Issa: Lois Lerner lost her 5th Amendment Rights - “She chose not to do so — so she waived.” | Gov and Law- Logan | Scoop.it
Issa: Lois Lerner lost her 5th Amendment Rights

Via #BBBundyBlog #NOMORELIES Tom Woods #Activist Award #Scoopiteer >20,000 Sources >250K Connections http://goo.gl/ruHO3Q
Logan Felten's insight:

Once you start talking you can't stop, if not used the 5th amendment is not aplicable and can not be used. This article is interesting with the video and gives us more of an inside look at our rights up close.

 

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Alex Salazar's curator insight, March 5, 2014 2:51 PM

This is an interesting article (plus video) that illustrates that if not invoked from the outset, the 5th amendment is not usable.

Luke French's comment, March 9, 2014 8:53 PM
I feel that, once you begin talking, you can't choose to stop. You either have to go all in or not, and there should be no sitting on the fence.
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The amendments

The amendments that i choose were the 6th amendment, the 4th amendment, the 1st amendment and the 2nd amendment. 

1st amendment lists that we have the right to freedom of speech, religion, press, assembly, and petition. 

2nd amendment lists the we have the right to bear arms since a well regulated militia is nessary to the security of a free country.

4th amendment states that unreasonable searches and seizures and prohibted and requires a warrent f there is probable cause.

6th amendment lists that everyone has the right to a speedy trial. 


Via kelsey conwell, Rachel Sigrist
Logan Felten's insight:

Each amendment was discussed and briefly talked about in the fact of what they contained and were about. These amendments are our rights and we are given these rights according to the US consitution, no one can take these rights away.

 

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khedlu17's curator insight, April 23, 2014 11:27 AM

This article talks about the 1st and 2nd Amendments. These two Amendments are part of the US Constitution. Why  this relates to government and law is that it protects people's rights. The 1st Amendment lists that we have the rights to freedom of speech, religion, press, assembly, and petition. The 2nd Amendment lists that we have the right to bear arm since a well related militia is necessary to the security of a free country. 

naknuts37's curator insight, April 27, 2014 11:55 AM

In response to khedlu17: 

This article talks about the 1st, 2nd, 4th, and 6th amendment. How does the 1st  amendment relate to the 2nd? Why are these amendments important?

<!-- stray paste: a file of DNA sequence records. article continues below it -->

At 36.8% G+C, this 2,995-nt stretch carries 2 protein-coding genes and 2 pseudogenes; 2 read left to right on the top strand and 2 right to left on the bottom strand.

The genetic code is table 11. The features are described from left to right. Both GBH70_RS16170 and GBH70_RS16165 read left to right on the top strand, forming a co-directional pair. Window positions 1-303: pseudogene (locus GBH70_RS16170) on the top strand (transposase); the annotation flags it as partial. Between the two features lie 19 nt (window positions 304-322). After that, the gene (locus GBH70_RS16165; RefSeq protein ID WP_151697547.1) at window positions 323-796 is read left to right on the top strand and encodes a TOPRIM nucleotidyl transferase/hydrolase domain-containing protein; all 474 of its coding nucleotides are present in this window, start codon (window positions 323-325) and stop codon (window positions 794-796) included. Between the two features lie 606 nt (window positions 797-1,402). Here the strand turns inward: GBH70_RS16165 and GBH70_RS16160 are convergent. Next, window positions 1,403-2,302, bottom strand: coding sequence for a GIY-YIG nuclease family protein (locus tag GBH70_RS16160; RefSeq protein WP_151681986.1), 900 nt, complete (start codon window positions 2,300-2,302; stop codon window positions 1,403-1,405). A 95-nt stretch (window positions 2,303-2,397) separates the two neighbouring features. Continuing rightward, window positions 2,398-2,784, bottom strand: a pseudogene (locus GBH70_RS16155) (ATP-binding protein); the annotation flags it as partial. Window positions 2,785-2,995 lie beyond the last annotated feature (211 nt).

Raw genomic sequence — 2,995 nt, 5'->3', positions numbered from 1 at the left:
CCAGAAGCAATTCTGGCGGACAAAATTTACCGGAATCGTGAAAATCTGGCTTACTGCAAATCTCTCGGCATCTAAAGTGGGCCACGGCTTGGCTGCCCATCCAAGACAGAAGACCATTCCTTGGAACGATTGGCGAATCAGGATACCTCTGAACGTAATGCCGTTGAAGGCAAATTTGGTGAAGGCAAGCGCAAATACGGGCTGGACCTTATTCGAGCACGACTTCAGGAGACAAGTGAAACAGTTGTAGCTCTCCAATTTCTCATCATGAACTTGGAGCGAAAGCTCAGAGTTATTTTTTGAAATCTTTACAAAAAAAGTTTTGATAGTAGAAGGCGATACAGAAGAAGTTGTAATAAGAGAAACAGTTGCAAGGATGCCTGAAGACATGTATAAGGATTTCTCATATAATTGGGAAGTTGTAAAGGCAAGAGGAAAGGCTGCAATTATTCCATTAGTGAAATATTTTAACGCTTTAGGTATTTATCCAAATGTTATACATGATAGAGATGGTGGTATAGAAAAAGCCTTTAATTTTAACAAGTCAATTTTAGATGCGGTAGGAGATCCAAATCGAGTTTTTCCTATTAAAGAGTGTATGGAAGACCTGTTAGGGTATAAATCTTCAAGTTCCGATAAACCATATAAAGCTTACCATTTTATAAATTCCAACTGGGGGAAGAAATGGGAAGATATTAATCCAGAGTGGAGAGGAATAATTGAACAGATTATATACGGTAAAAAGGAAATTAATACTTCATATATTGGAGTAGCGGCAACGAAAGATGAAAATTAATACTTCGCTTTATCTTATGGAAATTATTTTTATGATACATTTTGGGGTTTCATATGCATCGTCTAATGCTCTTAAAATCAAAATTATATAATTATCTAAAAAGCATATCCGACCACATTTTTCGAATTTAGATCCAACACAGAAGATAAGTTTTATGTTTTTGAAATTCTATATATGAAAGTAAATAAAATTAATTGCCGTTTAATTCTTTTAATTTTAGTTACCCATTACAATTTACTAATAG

Logan Felten's comment, May 27, 2014 9:09 AM
This article discusses the topics of the 1st, 2nd, 4th, and 6th amendment and why they are important to our US citizenship. Each amendment is overviewed and talked about what it contains and what rights go along with it.
Rescooped by Logan Felten from Gov & Law- Kelsey Von Berge
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Impeach Obama T-Shirts Ruled Safety Hazard by Town Council - The Last Resistance

Impeach Obama T-Shirts Ruled Safety Hazard by Town Council - The Last Resistance | Gov and Law- Logan | Scoop.it
Displaying impeach Obama t-shirts have been ruled a safety hazard by the Campbell, Wisconsin town council.

Via Jack Hansen, Kelsey Von Berge
Logan Felten's insight:

I think that this was more so to get rid of the protest instead of saying it. The rules and laws were stretched and probably didn't need to be. There is a safety hazard for the to be standing everywhere and there are signs as well.

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Haylie Harveland's comment, February 14, 2014 12:29 PM
I agree with Kelsey. The t-shirts are just protests and that there are other things that distract people on the road. They were just trying to get peoples attention.
Madisen Schimek's comment, February 18, 2014 12:20 AM
I completely agree with Kelsey, they are just shirts they aren't gonna hurt anyone,. They just wanted to get their opinion out without make a great big deal, or without any words.
pdowds30's comment, April 29, 2014 6:13 PM
I believe that silent protesting is a lot safer than rioting or something that involves vocalizing. No one can get too mad at a shirt, but fights break out when people say things without thinking. The shirts were no more distraction than a speed limit sign on the road, it's something you can choose to pay attention to.